Trans Lifeline was built on the radical hope that when we take care of each other, we can move the whole world. That no matter what we’re up against, no matter how long the night, we can get each other through it as a community, so long as we hold each other up. That trans people, our work and heart and leadership, are always worth trusting in.
We talk about community a lot–especially during this complicated winter holiday season, with all of its expectations and memories and hopes and heartbreaks, when so many of us find ourselves out in the cold. But we don’t often talk about how community–love, really–is a commitment, and a labor, one that asks us to keep trying every day. At Trans Lifeline, we’re here to do that work, and we’re committed to caring for our whole trans family this winter.
Sylvia Rivera reminded us in 1973 that if we don’t care for our family in prison, if we don’t fight for their rights, we are not only not revolutionary–we are not really a community at all. Where our people are, there our concern must be. Trans people’s lives and livelihoods are disproportionately criminalized, leaving so many of our people at the mercy of a violent, dehumanizing prison system. We refuse to leave them behind.
We know that the prison industry profits in the billions off of a vast system of inhumane conditions, forced labor, and institutionalized brutality. It is particularly harsh for trans people, who are often denied medical care, basic services, access to loved ones, and the dignity of being respected in their true genders with little recourse. Trans prisoners are often locked in gendered facilities based on sex assigned at birth, making them overwhelmingly vulnerable to sexual assault and other violence from other prisoners and guards, or are kept in prolonged solitary confinement for no other reason than being transgender. Even the minimal legal protections of the Prison Rape Elimination Act (PREA), which mandated guidelines for placing trans people in facilities where they might be safer, have been under attack by the Trump-Pence administration.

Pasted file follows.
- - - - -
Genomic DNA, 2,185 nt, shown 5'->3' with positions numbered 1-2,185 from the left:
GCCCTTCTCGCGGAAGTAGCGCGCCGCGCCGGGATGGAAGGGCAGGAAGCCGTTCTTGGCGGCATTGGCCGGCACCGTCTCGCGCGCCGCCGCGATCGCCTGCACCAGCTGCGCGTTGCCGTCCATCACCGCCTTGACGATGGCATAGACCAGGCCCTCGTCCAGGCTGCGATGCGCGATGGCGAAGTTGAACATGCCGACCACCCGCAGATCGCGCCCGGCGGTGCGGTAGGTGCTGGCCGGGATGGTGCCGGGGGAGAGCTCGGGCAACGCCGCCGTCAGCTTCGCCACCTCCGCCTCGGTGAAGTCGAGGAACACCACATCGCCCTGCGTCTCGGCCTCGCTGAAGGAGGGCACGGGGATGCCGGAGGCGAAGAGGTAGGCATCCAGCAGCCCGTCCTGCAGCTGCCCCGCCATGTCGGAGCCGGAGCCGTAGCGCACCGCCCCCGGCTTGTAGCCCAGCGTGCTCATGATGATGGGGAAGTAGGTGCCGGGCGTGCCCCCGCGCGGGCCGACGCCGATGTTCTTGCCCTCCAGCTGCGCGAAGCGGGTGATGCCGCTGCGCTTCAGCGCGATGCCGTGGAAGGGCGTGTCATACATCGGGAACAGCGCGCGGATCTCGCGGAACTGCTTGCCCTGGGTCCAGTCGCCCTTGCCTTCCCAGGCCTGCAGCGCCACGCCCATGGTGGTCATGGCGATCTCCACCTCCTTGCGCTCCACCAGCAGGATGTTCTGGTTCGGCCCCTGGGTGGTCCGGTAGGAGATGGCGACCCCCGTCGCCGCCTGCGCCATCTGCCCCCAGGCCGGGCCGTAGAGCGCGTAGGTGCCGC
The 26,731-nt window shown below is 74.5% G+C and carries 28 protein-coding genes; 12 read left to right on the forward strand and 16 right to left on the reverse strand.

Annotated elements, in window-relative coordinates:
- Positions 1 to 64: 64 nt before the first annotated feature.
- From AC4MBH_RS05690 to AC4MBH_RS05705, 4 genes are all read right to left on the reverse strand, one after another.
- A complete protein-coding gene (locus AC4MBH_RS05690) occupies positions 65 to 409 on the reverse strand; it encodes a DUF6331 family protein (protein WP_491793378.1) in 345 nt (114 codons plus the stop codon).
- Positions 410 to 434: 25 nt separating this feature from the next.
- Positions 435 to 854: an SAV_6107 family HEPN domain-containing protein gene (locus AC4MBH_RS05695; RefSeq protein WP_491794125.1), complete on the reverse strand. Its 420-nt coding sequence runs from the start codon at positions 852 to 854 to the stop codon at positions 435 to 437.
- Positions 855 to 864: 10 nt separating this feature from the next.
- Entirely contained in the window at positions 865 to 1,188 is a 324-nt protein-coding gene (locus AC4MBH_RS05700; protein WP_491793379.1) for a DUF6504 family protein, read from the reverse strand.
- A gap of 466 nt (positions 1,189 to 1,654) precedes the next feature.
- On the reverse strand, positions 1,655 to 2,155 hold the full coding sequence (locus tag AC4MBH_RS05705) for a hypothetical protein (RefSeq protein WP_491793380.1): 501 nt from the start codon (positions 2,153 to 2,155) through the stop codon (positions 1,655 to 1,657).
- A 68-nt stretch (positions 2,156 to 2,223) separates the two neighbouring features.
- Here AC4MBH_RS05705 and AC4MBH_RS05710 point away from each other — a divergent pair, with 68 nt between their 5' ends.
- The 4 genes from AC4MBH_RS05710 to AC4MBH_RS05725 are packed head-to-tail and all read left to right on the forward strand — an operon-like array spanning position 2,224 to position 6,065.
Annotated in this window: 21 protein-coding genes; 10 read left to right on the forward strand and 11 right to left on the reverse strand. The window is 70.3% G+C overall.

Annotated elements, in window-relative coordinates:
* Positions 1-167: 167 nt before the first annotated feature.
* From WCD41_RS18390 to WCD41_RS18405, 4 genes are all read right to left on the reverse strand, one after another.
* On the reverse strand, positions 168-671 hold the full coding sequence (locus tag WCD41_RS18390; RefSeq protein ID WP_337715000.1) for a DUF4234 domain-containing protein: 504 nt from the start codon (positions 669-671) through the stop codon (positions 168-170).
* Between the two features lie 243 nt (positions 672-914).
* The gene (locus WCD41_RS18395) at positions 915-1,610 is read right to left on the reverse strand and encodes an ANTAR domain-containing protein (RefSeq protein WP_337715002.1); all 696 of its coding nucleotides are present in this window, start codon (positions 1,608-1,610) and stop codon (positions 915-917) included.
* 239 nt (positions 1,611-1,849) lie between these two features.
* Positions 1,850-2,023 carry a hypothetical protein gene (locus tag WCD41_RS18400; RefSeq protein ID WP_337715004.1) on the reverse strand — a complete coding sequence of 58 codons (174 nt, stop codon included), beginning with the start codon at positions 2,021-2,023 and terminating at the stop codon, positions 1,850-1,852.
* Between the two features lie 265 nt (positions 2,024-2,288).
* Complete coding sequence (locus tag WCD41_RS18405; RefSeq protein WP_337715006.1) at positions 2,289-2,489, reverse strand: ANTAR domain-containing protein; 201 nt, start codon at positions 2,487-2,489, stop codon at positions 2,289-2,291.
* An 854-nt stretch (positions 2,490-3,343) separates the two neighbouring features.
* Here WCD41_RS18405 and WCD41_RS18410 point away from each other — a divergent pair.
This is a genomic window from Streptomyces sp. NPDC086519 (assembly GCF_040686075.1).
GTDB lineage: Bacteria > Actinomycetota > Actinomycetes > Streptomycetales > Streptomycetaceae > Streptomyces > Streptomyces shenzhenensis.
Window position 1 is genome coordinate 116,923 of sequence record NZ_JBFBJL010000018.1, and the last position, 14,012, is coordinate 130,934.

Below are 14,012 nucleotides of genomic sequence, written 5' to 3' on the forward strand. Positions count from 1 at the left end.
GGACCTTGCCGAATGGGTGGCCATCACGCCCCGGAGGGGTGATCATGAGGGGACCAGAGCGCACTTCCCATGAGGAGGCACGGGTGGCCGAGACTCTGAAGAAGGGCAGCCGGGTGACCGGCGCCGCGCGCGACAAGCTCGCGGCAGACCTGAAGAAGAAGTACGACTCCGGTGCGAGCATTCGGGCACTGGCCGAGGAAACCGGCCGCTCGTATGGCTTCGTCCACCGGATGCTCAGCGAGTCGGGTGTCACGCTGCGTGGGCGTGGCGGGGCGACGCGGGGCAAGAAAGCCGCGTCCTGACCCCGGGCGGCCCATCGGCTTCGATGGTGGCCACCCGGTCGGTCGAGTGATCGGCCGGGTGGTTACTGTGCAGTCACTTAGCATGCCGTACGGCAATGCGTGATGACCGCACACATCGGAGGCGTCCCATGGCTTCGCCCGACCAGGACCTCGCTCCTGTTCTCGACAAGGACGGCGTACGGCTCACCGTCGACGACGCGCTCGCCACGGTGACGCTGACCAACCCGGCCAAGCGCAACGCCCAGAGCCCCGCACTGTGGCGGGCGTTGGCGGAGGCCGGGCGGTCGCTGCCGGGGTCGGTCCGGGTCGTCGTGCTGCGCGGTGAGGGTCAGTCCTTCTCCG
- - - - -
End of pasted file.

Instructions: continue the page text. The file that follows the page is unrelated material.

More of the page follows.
Matters can be harder still for trans immigrants in ICE detention, who are granted even fewer rights and protections in facilities with even less oversight or safety. In cases like Roxsana Hernández’s, this has lead to ultimate and preventable tragedy.
Whatever struggles our community faces on the outside, they are only amplified on the inside.
For trans people facing these conditions, it can mean everything to know that they’re not alone, that we on the outside care for them and are working for their well-being and freedom. One of the few consolations many prisoners have is family and friends putting money in their commissary fund, the only way they can afford basic comforts while locked up–but many trans people don’t have that family support. That’s where we come in.
Trans Lifeline has partnered with a handful of grassroots organizations–including the TGI Justice Project, the Queer Detainee Empowerment Project, the Transgender Resource Center of New Mexico, and others who support trans people in prison and immigration detention–to identify dozens of incarcerated trans people who need our support. With their help, we have a chance to make an enormous difference this holiday season.
While most prison companies charge exorbitant fees to deposit money in prisoners’ commissary funds, many of them waive those fees and allow the full amount to come through during Christmas. That gives us a brief opportunity to make every dollar count, and offer grants to incarcerated trans people that they’ll be able to use all year.
Last year, we raised $11,000 to support incarcerated trans people through our Holiday Commissary campaign. This year, we know we can do more: we are committed to raising $25,000 to give in grants to our people in need. Between Giving Tuesday, November 27th, and December 21st, the first $25,000 you donate will go directly to the commissary funds of trans people for whom every single cent makes a difference.
And that’s just the beginning: we are still working every day to expand our Hotline services with updated training, more operators, and new technology to make sure we’re ready to answer the call for our community around the clock, all across North America. We are working every day to offer Microgrants to trans people in need of name changes, passports, and safe legal identification. And we continue to advocate for better lives for trans people through policy and social change. As we look toward 2019, we know we can do more to build a world where every trans life is valued, supported, and full of hope. And to do that, we need your support. We promise we’ll make it count.
When our people reach out for help, we’re here to take their hands and hold on–and no prison bars or walls will keep us out. Please, if you can, donate to support our lifesaving work. No matter how cold the winter, we can offer warmth and kindness to our trans family together.
And as always, if you need us, call us–we’re here.
In love and hope,
Elena Rose Vera
Deputy Executive Director